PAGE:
18-15 • 7th in WESTERN CONFERENCE
|F||20||$898,310||6' 10"||215 lbs||N/A|
|F||26||$27,504,630||6' 7"||197 lbs||KANSAS|
|G||31||$1,445,697||6' 3"||210 lbs||PITTSBURGH|
|G-F||28||$842,327||6' 5"||210 lbs||LOUISVILLE|
|F||30||$18,539,130||6' 6"||230 lbs||MICHIGAN STATE|
|F||24||$898,310||6' 6"||255 lbs||VILLANOVA|
|C||19||N/A||7' 0"||240 lbs||MEMPHIS|
|G||21||$1,964,760||6' 4"||194 lbs||MICHIGAN|
|F||27||$350,189||6' 6"||209 lbs||MARQUETTE|
|F-G||25||$15,625,000||6' 7"||203 lbs||KANSAS|
|G-F||31||$19,269,662||6' 4"||195 lbs||OLD DOMINION|
|F||25||$4,464,286||6' 9"||222 lbs||UCLA|
|G||31||$18,988,725||6' 6"||215 lbs||WASHINGTON STATE|
|F||23||$654,468||6' 9"||240 lbs||WASHINGTON|
|G||26||$187,782||6' 3"||184 lbs||KENTUCKY|
|G||19||N/A||6' 2"||190 lbs||ARIZONA|
|G||32||$40,231,758||6' 3"||185 lbs||DAVIDSON|
The Golden State Warriors were the worst team in the league last season. They finished with a 15-50 record, and clearly, the Dubs want to return to their winning ways this season.
The Warriors suffered a terrible blow prior to the start of the 2020-21 campaign, with Klay Thompson suffering a season-ending Achilles tear. This forced the hand of Golden State to try and find a replacement for the All-Star two guard, which came in the form of Kelly Oubre Jr. The Dubs sent two future draft picks to the Oklahoma City Thunder in exchange for the 25-year-old small forward.
Another key addition for the Warriors was second overall pick James Wiseman. The 7-foot center provides Golden State with a more conventional center and coach Steve Kerr will insert the 19-year-old to the starting lineup immediately.
Along with Wiseman, the Warriors will also field Stephen Curry, Oubre, Andrew Wiggins, and Draymond Green as the squad's starting lineup.
Golden State also lost a number of guys during the offseason in Dragan Bender (free agent), Ky Bowman (waived), and Juan Toscano-Anderson (waived). They did bring in a couple of fresh faces via free agency in Kent Bazemore and Brad Wanamaker.
This is no longer the dynasty Warriors that dominated the league over the past few years, but it would be foolish to count out the Dubs this season. After all, they still have the best shooter of all time in their lineup, and that will always give them a fighting chance.
By virtue of being the league's worst team this past season, the Warriors' stats were very pitiful. They scored the third-least number of points per game (106.3) in 2019-20, shot 43.8 percent from the field (second worst), were bottom five in every 3-point category—made, attempted, and percentage—while converting in the top 10 in free throws and free-throw percentage. Additionally, the Dubs turned the ball over the 11th-most times last year.
In advanced metrics, the Warriors had the worst offensive efficiency in the NBA (104.4) but the best assist percentage. They shot the worst effective field-goal percentage (49.7) and the third-worst True Shooting percentage (54.0). Golden State also landed smack-dab in the middle of the pack in pace.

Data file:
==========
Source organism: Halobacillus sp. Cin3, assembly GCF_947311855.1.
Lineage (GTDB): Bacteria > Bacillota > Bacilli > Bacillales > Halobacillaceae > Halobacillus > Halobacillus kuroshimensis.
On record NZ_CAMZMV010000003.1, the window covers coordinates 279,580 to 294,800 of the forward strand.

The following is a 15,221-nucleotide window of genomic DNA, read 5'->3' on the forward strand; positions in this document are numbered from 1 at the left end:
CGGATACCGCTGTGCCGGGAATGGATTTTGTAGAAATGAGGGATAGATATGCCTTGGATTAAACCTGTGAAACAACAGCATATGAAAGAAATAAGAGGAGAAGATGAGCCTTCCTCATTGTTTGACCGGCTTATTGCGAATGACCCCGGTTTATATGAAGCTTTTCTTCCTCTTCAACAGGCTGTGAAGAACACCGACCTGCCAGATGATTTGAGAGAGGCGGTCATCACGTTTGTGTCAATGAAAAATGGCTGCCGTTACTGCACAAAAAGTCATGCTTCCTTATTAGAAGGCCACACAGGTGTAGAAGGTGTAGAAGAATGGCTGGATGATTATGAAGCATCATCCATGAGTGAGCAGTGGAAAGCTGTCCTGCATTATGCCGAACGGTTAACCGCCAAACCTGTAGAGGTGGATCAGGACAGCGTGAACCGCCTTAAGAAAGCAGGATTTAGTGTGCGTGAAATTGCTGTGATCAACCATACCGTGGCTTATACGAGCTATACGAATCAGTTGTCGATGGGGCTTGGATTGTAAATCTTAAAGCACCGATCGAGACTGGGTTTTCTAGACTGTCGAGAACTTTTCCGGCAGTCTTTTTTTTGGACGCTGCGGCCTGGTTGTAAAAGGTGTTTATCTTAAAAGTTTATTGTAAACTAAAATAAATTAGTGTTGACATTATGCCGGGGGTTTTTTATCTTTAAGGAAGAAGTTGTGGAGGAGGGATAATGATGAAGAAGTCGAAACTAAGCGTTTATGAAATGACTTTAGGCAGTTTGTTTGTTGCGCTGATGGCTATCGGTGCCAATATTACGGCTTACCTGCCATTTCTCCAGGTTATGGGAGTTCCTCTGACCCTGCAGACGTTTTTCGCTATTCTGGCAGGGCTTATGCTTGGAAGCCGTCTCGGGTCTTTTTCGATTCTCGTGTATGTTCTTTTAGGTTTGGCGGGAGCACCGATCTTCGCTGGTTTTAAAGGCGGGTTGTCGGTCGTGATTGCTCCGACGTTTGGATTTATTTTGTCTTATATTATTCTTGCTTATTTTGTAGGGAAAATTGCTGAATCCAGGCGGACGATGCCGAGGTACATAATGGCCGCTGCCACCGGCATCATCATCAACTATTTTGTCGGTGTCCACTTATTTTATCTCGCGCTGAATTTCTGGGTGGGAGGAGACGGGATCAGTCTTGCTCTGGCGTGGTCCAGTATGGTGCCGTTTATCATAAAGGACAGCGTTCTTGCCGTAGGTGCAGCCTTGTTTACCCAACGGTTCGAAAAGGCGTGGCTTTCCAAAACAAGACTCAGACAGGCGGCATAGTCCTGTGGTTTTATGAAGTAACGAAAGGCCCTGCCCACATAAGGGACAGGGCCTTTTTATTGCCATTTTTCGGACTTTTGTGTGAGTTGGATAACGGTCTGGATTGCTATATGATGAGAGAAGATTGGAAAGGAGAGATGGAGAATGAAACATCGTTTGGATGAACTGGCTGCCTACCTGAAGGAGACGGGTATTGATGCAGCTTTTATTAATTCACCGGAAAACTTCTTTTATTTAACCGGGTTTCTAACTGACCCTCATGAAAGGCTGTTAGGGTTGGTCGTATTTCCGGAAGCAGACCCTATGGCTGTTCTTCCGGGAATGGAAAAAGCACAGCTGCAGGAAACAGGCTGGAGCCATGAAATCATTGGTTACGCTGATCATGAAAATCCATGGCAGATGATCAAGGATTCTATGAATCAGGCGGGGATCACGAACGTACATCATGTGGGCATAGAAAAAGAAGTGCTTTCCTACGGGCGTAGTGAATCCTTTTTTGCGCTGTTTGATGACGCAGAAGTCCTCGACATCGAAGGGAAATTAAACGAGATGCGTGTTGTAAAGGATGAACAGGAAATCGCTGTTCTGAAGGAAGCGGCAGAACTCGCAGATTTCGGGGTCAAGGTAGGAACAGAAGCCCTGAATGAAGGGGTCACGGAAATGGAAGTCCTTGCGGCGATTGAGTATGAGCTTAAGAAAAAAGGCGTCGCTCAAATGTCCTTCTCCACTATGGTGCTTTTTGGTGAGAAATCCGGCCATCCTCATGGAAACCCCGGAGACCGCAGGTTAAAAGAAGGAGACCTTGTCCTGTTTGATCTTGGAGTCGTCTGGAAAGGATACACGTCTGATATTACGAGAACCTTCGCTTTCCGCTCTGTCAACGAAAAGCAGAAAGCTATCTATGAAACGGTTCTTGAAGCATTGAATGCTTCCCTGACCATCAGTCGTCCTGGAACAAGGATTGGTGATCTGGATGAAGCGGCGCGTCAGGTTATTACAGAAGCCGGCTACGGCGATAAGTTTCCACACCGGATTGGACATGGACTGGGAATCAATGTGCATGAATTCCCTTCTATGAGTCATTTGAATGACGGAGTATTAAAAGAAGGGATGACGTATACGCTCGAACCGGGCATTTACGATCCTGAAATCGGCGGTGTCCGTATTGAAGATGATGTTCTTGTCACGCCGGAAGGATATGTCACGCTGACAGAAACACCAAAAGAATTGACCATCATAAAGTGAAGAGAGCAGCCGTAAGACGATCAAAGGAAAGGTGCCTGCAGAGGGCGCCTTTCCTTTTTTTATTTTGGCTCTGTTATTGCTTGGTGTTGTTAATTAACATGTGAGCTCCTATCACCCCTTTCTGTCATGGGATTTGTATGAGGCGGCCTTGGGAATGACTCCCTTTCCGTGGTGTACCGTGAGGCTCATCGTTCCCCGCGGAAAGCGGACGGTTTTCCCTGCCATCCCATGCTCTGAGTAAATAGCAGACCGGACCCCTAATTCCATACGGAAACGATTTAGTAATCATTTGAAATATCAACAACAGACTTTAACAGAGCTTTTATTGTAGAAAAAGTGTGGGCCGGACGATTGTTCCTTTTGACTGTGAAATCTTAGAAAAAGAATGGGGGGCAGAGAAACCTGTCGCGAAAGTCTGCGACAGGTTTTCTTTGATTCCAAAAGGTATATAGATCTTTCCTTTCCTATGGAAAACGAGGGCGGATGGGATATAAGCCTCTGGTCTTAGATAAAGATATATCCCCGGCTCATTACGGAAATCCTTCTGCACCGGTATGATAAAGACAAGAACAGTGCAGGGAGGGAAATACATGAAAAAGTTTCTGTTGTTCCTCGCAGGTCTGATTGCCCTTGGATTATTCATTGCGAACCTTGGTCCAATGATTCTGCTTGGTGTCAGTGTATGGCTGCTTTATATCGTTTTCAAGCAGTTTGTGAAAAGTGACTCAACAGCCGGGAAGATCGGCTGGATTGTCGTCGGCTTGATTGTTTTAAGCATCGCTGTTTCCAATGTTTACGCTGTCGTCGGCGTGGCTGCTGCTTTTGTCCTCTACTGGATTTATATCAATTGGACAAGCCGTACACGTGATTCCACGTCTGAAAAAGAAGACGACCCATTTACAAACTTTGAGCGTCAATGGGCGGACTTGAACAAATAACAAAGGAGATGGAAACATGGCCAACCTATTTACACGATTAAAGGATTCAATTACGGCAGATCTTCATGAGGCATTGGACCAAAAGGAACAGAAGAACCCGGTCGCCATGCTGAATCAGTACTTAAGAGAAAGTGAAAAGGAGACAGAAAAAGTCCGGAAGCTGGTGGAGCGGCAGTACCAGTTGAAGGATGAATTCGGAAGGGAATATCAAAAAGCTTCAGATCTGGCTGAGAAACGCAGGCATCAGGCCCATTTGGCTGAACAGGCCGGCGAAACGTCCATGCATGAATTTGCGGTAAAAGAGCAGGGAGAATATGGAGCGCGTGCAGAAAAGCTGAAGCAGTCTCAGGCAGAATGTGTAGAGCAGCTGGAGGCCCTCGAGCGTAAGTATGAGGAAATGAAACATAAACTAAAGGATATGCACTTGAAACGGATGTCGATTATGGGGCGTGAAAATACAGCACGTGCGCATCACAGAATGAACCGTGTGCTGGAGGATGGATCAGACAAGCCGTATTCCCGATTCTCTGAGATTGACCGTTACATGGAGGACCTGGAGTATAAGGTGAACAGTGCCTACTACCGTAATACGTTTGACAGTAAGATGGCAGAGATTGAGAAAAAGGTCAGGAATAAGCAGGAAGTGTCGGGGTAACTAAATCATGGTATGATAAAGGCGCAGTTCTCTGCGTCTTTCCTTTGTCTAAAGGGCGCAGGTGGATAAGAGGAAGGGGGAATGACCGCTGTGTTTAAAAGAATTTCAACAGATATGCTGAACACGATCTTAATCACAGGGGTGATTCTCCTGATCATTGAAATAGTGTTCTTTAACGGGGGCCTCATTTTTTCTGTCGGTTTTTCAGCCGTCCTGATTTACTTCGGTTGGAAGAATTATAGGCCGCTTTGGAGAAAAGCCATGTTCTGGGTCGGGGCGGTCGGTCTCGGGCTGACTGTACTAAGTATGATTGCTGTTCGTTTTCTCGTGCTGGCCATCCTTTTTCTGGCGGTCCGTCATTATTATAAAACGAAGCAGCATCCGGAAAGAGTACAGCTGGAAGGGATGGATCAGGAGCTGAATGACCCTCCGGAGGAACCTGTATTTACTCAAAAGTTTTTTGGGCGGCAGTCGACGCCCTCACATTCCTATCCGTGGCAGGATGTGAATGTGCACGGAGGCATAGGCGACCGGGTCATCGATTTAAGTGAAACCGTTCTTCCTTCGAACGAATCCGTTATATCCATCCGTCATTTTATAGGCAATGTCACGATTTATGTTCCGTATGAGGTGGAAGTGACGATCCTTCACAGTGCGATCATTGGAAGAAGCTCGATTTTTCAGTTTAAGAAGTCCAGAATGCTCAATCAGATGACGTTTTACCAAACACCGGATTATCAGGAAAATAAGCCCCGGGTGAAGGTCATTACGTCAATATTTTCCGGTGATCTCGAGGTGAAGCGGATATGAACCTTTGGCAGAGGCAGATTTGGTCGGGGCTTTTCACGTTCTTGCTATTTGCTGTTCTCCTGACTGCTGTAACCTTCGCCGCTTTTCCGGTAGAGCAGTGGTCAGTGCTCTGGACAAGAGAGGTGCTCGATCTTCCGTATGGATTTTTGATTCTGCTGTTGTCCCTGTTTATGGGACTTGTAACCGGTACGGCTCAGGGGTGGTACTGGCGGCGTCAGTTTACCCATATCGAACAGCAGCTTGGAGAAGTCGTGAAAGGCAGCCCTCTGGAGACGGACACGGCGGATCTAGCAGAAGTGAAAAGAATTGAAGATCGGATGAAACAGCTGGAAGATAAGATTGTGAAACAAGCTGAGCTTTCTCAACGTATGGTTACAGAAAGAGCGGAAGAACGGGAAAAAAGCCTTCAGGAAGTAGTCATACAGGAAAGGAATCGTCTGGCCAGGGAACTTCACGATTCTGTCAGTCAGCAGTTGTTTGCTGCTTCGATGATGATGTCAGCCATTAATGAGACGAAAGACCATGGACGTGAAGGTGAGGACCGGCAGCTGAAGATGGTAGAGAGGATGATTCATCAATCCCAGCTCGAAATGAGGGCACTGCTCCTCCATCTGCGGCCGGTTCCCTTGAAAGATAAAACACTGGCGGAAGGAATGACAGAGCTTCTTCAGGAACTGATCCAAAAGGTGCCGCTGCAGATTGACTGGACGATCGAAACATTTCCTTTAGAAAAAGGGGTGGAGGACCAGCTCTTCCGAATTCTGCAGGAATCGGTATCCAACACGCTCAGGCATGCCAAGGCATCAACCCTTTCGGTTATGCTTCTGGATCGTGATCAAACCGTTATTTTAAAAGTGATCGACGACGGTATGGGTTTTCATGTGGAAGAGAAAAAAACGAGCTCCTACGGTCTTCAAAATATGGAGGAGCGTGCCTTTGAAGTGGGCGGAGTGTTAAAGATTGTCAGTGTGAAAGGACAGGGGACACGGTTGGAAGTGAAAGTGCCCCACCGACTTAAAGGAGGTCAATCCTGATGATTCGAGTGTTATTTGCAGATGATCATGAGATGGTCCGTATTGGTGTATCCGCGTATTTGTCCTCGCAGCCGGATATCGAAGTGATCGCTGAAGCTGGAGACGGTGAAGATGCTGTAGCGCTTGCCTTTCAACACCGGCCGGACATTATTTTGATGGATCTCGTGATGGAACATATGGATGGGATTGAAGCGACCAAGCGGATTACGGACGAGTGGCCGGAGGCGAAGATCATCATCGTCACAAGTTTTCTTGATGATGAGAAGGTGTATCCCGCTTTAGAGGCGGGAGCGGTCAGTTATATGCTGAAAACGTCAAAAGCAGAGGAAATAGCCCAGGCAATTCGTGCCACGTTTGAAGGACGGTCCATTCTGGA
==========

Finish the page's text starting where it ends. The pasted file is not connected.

Most of that is irrelevant, however, with Curry and Thompson returning from injuries. The Warriors, under Steve Kerr, rely on plenty of off-ball movement and screens to free up their talented shooters in the Splash Bros. Additionally, power forward/small-ball center Draymond Green is a talented passer for his position, and he can thrive in mismatches handling the ball or finding shooters as the roll man catching passes off the pick-and-roll.
Curry uses his unlimited range as a threat to find the paint should defenders bite on stopping him from pulling up from deep, too. Since his first MVP season in 2014-15, Curry has shot 67.1 percent from inside three feet of the basket, only 19.2 percent of his field goals attempted, but the second most targets on the floor other than from 3.
Before last season, the Warriors were traditionally one of the better teams in pace, too, as they were top 10 in the NBA and the best team in their made shots coming from assists the past three years before their 15-win campaign in 2019-20.
Again, because of their terrible past season, the Warriors gave up the seventh-worst (worst being bad for Golden State) opponent field-goal percentage (47.6) and the third-most made 3-pointers per game to opponents (13.5), although the two teams worse than them both made the playoffs. Opponents shot a league-best 38.9 percent from deep against the Warriors and assisted for the second-highest (tied) number of dishes per game.
The Warriors were not good at crashing the glass last season, possessing the fifth-worst defensive rebounds per game and in the bottom 10 in defensive rebounding percentage (72.2). They were also in the top 10 in steals per game and possessed the 11th-worst blocks per game. Opponents scored 18.0 points per game off of turnovers against the Warriors, 15.0 points per game on the fast break, and opponents scored the 11th-most points in the paint per game (48.8).
In advanced metrics, the Warriors had the fifth-worst defensive efficiency in the NBA last year at 113.0, something that needs tightening up next year. Further, opponents shot a 55.3 effective field-goal percentage—the third-worst mark for the Warriors, but Golden State did force the sixth-best opponent turnover percentage at 15.4.